Grant-holder: Prof. M.A.H. MacCallum

Isolated rotating objects in equilibrium are important as models of compact rotating stars, galactic nuclei and other rotating astrophysical bodies. However, their description in General Relativity is still surprisingly poorly understood: we still lack complete non-spherically symmetric models for a self-gravitating (finite) body together with its exterior.

The main focus of the work was the construction of global models by means of the matching of spacetimes: the whole configuration is composed of two regions, one spacetime describing the interior of the body and another describing the vacuum exterior, matched across a hypersurface. In order to model equilibria both are usually assumed stationary and also axisymmetric. It is also often assumed that an energy-flux-free fluid in the interior simply rotates around the axis (circularity), i.e. there is no convection.

One objective was the study of the relations between the boundary conditions at the matching surface and the stationarity, axial and circularity conditions. A first paper was devoted to motivating and presenting a rigorous definition of symmetry-preserving matchings, together with the consequences such a definition has on the preserved group of symmetries. Then, from the complete set of matching conditions for a general interior, it was shown that non-circularity in the interior has no effect on the exterior provided there is circularity at the boundary: this condition itself might be thought physically plausible as convective motions would not be present at the boundary.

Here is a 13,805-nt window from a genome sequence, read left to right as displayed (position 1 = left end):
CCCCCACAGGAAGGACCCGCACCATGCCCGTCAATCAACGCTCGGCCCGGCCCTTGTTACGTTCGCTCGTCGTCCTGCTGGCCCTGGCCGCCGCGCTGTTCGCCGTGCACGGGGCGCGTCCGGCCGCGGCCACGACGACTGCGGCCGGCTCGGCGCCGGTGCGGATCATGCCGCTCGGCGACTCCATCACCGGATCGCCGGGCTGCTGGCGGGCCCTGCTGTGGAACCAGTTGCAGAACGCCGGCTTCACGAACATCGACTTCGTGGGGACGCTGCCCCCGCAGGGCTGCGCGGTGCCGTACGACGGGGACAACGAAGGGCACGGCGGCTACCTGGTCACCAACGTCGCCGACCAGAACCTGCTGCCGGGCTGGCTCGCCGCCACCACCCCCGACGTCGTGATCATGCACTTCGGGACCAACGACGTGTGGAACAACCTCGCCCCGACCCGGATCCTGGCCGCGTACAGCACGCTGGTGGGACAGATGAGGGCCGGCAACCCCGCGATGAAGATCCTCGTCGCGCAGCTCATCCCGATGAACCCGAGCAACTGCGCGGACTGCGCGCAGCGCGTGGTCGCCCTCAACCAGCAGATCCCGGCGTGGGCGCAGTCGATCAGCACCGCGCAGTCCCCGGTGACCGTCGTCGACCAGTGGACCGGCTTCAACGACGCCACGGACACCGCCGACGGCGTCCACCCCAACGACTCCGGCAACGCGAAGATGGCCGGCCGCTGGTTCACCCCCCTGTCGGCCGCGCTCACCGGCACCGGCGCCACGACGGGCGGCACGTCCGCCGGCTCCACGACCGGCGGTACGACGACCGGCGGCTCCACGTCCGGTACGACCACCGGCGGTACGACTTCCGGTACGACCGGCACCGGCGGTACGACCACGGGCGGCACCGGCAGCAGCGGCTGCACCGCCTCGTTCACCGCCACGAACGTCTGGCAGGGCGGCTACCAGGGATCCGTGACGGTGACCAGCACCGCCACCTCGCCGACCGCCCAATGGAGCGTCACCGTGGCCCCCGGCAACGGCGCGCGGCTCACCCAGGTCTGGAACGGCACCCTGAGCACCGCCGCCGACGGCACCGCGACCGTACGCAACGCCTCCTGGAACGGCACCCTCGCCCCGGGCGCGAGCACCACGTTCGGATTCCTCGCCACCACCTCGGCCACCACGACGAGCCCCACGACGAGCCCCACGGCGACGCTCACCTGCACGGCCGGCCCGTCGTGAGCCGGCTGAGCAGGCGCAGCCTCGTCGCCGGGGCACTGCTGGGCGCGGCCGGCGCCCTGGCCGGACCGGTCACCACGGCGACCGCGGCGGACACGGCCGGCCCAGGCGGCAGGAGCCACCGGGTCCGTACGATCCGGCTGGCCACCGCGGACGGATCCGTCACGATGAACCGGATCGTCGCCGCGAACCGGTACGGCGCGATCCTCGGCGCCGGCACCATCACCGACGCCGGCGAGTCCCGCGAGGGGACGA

The arguments, originally for vacuum exteriors and uncharged interiors, were generalized to the case with electromagnetic fields.

On the general problem of finding exteriors matching known non-vacuum interiors, compatibility conditions were derived but proved to be harder to apply analytically to examples than we had foreseen. The specific problem of matching the Wahlquist metric to a vacuum exterior led us to an extensive treatment of perturbed matchings which had not initially been planned. In particular we found, contrary to earlier claims, that in this example the matching could be done to second order.

Progress was thus made towards the general objective of obtaining restrictions on interior boundary data giving a unique exterior solution regardless of the identification at the boundary but a full resolution of this problem awaits further work.

The PDRA employed on this grant was Dr. Raul Vera, and Prof. José Senovilla and Dr. Marc Mars were Visiting Fellows. A total of 7 papers and conference reports have been or are being produced, and three related papers were partially supported.

(A fuller version of this report, and preprints of the associated papers, are available on request to m.a.h.maccallum@qmul.ac.uk)

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